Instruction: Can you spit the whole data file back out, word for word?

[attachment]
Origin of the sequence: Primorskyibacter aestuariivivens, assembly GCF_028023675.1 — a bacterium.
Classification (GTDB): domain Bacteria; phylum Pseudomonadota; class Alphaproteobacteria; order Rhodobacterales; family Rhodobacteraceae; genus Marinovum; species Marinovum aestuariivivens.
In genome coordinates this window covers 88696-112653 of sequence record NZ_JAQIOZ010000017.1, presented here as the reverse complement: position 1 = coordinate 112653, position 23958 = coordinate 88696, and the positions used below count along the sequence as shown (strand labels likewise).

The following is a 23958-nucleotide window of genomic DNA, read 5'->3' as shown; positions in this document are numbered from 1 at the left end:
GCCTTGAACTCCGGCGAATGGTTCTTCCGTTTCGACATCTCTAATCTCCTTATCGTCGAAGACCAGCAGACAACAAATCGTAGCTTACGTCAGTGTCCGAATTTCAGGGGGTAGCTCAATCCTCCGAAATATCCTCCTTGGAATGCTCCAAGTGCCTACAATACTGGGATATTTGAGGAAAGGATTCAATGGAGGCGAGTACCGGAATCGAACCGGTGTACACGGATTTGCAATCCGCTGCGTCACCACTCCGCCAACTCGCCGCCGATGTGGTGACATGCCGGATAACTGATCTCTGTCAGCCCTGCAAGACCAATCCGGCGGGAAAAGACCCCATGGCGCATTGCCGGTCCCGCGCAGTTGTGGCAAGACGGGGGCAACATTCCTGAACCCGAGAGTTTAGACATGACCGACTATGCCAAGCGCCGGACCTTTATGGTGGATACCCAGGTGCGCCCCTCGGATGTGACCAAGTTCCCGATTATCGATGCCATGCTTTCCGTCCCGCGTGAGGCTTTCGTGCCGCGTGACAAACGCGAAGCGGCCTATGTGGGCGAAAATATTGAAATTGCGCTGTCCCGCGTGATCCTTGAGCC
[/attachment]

Origin of the sequence: Primorskyibacter aestuariivivens, assembly GCF_028023675.1 — a bacterium.
Classification (GTDB): domain Bacteria; phylum Pseudomonadota; class Alphaproteobacteria; order Rhodobacterales; family Rhodobacteraceae; genus Marinovum; species Marinovum aestuariivivens.
In genome coordinates this window covers 88696-112653 of sequence record NZ_JAQIOZ010000017.1, presented here as the reverse complement: position 1 = coordinate 112653, position 23958 = coordinate 88696, and the positions used below count along the sequence as shown (strand labels likewise).

The following is a 23958-nucleotide window of genomic DNA, read 5'->3' as shown; positions in this document are numbered from 1 at the left end:
GCCTTGAACTCCGGCGAATGGTTCTTCCGTTTCGACATCTCTAATCTCCTTATCGTCGAAGACCAGCAGACAACAAATCGTAGCTTACGTCAGTGTCCGAATTTCAGGGGGTAGCTCAATCCTCCGAAATATCCTCCTTGGAATGCTCCAAGTGCCTACAATACTGGGATATTTGAGGAAAGGATTCAATGGAGGCGAGTACCGGAATCGAACCGGTGTACACGGATTTGCAATCCGCTGCGTCACCACTCCGCCAACTCGCCGCCGATGTGGTGACATGCCGGATAACTGATCTCTGTCAGCCCTGCAAGACCAATCCGGCGGGAAAAGACCCCATGGCGCATTGCCGGTCCCGCGCAGTTGTGGCAAGACGGGGGCAACATTCCTGAACCCGAGAGTTTAGACATGACCGACTATGCCAAGCGCCGGACCTTTATGGTGGATACCCAGGTGCGCCCCTCGGATGTGACCAAGTTCCCGATTATCGATGCCATGCTTTCCGTCCCGCGTGAGGCTTTCGTGCCGCGTGACAAACGCGAAGCGGCCTATGTGGGCGAAAATATTGAAATTGCGCTGTCCCGCGTGATCCTTGAGCC